The second way God is exalted in this account is the display of his supremacy and sufficiency in the midst of suffering.  What I mean by that is this—in their response to their suffering, Paul and Silas exalt Christ because it displays that he is worthy of their suffering—his supremacy and that he will strengthen those who suffer for him—his sufficiency. Paul and Silas experience significant suffering here.  After they are seized by the slave owners, they are drug before the magistrates—are given no chance to plead their case, but instead are sentenced to what we would call today a “public caning” which either breaks the skin and or leaves welts.  Verse 22 says, “…the magistrates tore the garments off them and gave orders to beat them with rods.  And when they had inflicted many blows upon them, they threw them into the prison, ordering the jailer to keep them safely.  To be beaten with rods was not quite as tortuous as the scourging Jesus received, but its close.  To be flogged or caned this way utilized a number of long wooden rods that are bundled together, but when swung, they spread out to lay a very painful pattern of destruction on the backside of the prisoner.  When Luke tells us they were beaten with many blows, I assume that means that many times these multiple rods pummeled their backs into a bruised, lacerated mass of flesh.  Paul says in Second Corinthians 11 that he received this punishment three times.  Next Paul and Silas had their feet put into stocks which means they were either standing or sitting rigidly straight up for hours on end or sitting with their lacerated backs against a wall.  Beyond the exquisite physical pain, there was the emotional and psychological abuse of being beaten like a dog in the most public place in the city—the city square and then publicly thrown into prison.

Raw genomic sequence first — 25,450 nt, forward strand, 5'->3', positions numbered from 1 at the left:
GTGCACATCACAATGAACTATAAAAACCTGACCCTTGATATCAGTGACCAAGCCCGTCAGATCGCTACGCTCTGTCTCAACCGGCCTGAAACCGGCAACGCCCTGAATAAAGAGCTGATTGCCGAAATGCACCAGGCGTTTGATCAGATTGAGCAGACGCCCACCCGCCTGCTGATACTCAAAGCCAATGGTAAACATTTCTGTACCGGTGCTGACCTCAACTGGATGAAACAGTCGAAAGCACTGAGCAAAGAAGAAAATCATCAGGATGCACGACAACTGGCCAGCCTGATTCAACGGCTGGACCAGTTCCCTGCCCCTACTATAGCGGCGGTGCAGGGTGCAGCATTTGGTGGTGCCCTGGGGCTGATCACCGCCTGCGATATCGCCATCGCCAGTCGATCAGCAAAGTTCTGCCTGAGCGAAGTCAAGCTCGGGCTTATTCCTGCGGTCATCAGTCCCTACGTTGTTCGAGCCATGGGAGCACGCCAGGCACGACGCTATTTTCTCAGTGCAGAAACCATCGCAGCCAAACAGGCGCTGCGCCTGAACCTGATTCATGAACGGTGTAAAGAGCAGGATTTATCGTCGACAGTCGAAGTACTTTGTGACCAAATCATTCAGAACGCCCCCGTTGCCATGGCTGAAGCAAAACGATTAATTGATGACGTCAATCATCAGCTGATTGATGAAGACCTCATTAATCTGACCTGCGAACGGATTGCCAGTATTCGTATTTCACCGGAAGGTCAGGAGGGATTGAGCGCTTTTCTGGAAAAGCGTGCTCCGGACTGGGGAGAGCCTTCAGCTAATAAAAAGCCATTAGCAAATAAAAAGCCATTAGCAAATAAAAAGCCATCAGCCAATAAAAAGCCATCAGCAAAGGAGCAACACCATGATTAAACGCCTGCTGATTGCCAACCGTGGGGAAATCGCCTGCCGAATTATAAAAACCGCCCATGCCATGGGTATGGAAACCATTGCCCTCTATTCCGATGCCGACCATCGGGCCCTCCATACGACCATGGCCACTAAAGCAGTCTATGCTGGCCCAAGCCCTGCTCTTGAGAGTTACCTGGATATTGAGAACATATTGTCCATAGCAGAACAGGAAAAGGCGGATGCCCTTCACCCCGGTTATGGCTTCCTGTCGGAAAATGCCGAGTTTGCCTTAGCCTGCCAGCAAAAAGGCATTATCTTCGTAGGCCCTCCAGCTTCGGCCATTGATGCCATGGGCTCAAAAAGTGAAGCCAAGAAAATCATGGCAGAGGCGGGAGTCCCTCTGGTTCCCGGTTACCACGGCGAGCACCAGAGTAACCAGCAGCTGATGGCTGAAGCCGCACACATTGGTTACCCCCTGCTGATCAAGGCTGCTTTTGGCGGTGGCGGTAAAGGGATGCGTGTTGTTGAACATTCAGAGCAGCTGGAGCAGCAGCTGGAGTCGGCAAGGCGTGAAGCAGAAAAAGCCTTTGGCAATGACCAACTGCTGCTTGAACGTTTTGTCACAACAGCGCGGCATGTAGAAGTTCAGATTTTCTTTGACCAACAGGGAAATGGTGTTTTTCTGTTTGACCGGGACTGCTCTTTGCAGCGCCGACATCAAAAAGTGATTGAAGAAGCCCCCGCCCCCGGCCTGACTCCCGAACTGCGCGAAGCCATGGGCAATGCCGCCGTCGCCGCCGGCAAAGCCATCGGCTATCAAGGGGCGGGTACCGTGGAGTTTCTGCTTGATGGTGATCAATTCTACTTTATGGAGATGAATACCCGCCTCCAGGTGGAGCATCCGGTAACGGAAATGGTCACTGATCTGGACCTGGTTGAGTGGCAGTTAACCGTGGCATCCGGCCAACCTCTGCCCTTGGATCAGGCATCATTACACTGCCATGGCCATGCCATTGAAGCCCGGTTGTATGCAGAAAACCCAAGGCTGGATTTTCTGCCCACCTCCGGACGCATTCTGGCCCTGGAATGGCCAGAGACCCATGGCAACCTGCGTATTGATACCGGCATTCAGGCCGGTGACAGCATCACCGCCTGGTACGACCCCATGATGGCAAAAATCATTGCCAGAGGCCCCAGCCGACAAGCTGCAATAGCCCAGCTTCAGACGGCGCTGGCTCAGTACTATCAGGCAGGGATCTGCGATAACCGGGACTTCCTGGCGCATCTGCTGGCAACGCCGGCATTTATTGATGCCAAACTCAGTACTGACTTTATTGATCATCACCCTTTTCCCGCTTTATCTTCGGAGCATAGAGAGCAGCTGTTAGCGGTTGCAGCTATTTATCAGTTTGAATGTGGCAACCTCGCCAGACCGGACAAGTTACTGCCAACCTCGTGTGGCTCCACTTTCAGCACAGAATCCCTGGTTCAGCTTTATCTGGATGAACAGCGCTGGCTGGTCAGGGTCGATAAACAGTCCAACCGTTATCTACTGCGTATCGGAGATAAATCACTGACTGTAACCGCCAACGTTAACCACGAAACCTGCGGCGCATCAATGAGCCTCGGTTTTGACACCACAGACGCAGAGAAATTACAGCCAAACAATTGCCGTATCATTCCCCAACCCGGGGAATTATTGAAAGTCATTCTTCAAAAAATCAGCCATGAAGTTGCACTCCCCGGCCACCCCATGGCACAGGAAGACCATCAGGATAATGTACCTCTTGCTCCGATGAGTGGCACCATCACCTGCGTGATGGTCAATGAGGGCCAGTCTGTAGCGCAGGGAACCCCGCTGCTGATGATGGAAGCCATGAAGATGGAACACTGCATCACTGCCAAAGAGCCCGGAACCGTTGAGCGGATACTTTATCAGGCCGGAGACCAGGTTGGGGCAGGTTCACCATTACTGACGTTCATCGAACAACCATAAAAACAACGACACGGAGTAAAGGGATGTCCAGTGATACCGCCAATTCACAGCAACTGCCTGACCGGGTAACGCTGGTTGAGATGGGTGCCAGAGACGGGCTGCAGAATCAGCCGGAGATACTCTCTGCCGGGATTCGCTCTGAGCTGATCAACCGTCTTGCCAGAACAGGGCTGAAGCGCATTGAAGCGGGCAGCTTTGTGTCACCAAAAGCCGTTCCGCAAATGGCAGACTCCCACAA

This punishment would have left the victim bruised, bleeding and in severe pain and shame.  Yet, we see the supremacy and sufficiency of Christ in verse 25.  About midnight Paul and Silas were praying and singing hymns to God, and the prisoners were listening to them.” The reason the prisoners were listening to them instead of telling them to shut up so they could get some sleep is because when two men are praying and singing when they should be moaning and groaning in agony—you listen.  Something unique is happening here.  How were these men able to do this?  We see the sufficiency of Christ in Colossians 3:16, “16 Let the word of Christ dwell in you richly, teaching and admonishing one another in all wisdom, singing psalms and hymns and spiritual songs, with thankfulness in your hearts to God. When the word of Christ—the gospel--dwells in your richly—it has permeated your soul—you sing and pray with thankful hearts irrespective of your circumstances.  When you have been deeply impressed with the depths of your sin and therefore, the blessing of God’s forgiveness.  When you are intensely aware of your total unworthiness before God—a holy God and yet a God who sent his only, innocent Son so that he could brutally punish him for your sins for your forgiveness and entrance into the family of God as a co-heir with Christ—when the word of Christ—the promises of the gospel that you will never be forsaken, that you will live in eternal bliss through Christ, that every tear will be wiped away, that you will be made glorious in your redeemed body and that you—a formerly condemned sinner will rule and reign with Christ—when that gets into your soul—you sing and you pray and the fact that your back looks like a sheet of hamburger is irrelevant.